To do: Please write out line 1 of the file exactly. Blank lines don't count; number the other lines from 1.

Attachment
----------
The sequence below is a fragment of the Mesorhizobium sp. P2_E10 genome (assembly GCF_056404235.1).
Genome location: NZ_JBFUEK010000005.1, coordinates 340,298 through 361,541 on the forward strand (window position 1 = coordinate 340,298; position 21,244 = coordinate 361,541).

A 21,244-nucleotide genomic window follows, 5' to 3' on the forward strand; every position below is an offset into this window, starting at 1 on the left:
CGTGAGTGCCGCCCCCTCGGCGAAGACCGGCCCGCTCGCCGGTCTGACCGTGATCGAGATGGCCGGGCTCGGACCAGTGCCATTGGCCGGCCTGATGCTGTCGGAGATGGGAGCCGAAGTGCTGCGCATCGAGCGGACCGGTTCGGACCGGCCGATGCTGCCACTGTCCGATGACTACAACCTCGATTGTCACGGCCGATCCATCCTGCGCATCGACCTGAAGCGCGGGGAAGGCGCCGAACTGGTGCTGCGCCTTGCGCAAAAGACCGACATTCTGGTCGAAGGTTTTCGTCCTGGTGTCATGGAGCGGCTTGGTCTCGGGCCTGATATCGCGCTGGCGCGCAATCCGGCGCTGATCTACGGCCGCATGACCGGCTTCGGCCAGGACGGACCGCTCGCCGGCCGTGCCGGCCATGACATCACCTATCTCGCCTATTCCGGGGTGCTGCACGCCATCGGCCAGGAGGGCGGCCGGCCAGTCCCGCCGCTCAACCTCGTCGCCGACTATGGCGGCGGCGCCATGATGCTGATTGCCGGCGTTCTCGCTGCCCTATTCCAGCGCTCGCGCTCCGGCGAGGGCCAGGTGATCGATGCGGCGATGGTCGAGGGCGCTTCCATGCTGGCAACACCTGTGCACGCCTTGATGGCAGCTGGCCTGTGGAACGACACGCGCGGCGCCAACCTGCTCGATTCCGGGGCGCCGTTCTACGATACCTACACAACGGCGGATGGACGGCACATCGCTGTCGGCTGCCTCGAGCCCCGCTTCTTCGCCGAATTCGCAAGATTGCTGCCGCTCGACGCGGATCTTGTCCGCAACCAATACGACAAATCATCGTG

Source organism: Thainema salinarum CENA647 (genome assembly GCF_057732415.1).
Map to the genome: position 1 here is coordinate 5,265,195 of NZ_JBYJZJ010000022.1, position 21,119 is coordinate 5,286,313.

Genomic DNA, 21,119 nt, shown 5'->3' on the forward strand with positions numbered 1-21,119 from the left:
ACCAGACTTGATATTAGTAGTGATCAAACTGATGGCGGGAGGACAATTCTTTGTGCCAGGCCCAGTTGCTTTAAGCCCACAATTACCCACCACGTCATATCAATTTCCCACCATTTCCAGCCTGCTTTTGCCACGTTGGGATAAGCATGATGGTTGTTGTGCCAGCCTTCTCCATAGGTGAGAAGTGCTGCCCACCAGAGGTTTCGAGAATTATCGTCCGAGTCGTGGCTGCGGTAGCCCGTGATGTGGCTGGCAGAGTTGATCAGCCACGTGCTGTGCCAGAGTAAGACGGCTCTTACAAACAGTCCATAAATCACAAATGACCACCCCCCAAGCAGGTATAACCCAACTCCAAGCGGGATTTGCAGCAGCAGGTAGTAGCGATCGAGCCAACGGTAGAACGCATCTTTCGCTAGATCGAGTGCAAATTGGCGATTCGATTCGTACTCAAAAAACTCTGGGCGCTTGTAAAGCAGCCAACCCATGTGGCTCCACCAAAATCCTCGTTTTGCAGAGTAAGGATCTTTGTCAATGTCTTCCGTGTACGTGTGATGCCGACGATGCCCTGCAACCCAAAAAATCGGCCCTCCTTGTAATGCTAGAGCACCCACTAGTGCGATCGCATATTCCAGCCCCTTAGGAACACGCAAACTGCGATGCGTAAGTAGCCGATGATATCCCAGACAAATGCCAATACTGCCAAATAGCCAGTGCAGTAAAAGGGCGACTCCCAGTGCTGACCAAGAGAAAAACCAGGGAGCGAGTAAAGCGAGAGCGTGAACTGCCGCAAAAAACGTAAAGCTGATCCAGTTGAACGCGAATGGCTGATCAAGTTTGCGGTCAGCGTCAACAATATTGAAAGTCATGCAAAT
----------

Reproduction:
The sequence below is a fragment of the Mesorhizobium sp. P2_E10 genome (assembly GCF_056404235.1).